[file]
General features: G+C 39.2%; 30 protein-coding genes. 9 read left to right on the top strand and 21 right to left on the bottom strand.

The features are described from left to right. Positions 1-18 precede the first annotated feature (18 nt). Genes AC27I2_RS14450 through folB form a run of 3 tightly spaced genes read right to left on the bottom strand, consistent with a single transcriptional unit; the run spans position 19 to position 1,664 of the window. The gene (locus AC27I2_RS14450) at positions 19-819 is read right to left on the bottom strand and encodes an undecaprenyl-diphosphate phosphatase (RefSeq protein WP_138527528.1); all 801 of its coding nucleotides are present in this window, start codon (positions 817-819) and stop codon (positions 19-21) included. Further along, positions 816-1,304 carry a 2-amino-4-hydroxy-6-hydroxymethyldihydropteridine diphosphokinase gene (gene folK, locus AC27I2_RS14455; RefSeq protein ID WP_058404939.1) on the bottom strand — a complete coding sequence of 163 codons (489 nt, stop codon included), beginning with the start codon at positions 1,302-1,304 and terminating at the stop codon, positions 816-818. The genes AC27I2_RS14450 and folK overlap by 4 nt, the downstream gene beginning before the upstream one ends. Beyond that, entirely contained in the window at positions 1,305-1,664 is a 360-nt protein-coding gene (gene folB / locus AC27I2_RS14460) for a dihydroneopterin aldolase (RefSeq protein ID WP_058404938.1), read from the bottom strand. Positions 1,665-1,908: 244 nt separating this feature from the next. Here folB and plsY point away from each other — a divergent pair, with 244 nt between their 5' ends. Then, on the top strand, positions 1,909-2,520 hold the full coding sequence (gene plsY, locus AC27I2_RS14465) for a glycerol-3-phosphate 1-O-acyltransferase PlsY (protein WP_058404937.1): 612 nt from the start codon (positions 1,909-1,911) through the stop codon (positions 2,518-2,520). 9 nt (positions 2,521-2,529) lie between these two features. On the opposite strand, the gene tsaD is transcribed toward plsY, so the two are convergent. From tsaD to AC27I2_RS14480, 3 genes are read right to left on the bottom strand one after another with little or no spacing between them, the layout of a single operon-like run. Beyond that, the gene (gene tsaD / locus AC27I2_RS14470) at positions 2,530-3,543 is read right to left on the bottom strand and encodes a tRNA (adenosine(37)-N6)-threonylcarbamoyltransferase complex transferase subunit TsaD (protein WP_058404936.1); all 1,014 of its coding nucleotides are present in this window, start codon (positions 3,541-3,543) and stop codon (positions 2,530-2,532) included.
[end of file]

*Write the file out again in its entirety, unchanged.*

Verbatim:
General features: G+C 39.2%; 30 protein-coding genes. 9 read left to right on the top strand and 21 right to left on the bottom strand.

The features are described from left to right. Positions 1-18 precede the first annotated feature (18 nt). Genes AC27I2_RS14450 through folB form a run of 3 tightly spaced genes read right to left on the bottom strand, consistent with a single transcriptional unit; the run spans position 19 to position 1,664 of the window. The gene (locus AC27I2_RS14450) at positions 19-819 is read right to left on the bottom strand and encodes an undecaprenyl-diphosphate phosphatase (RefSeq protein WP_138527528.1); all 801 of its coding nucleotides are present in this window, start codon (positions 817-819) and stop codon (positions 19-21) included. Further along, positions 816-1,304 carry a 2-amino-4-hydroxy-6-hydroxymethyldihydropteridine diphosphokinase gene (gene folK, locus AC27I2_RS14455; RefSeq protein ID WP_058404939.1) on the bottom strand — a complete coding sequence of 163 codons (489 nt, stop codon included), beginning with the start codon at positions 1,302-1,304 and terminating at the stop codon, positions 816-818. The genes AC27I2_RS14450 and folK overlap by 4 nt, the downstream gene beginning before the upstream one ends. Beyond that, entirely contained in the window at positions 1,305-1,664 is a 360-nt protein-coding gene (gene folB / locus AC27I2_RS14460) for a dihydroneopterin aldolase (RefSeq protein ID WP_058404938.1), read from the bottom strand. Positions 1,665-1,908: 244 nt separating this feature from the next. Here folB and plsY point away from each other — a divergent pair, with 244 nt between their 5' ends. Then, on the top strand, positions 1,909-2,520 hold the full coding sequence (gene plsY, locus AC27I2_RS14465) for a glycerol-3-phosphate 1-O-acyltransferase PlsY (protein WP_058404937.1): 612 nt from the start codon (positions 1,909-1,911) through the stop codon (positions 2,518-2,520). 9 nt (positions 2,521-2,529) lie between these two features. On the opposite strand, the gene tsaD is transcribed toward plsY, so the two are convergent. From tsaD to AC27I2_RS14480, 3 genes are read right to left on the bottom strand one after another with little or no spacing between them, the layout of a single operon-like run. Beyond that, the gene (gene tsaD / locus AC27I2_RS14470) at positions 2,530-3,543 is read right to left on the bottom strand and encodes a tRNA (adenosine(37)-N6)-threonylcarbamoyltransferase complex transferase subunit TsaD (protein WP_058404936.1); all 1,014 of its coding nucleotides are present in this window, start codon (positions 3,541-3,543) and stop codon (positions 2,530-2,532) included.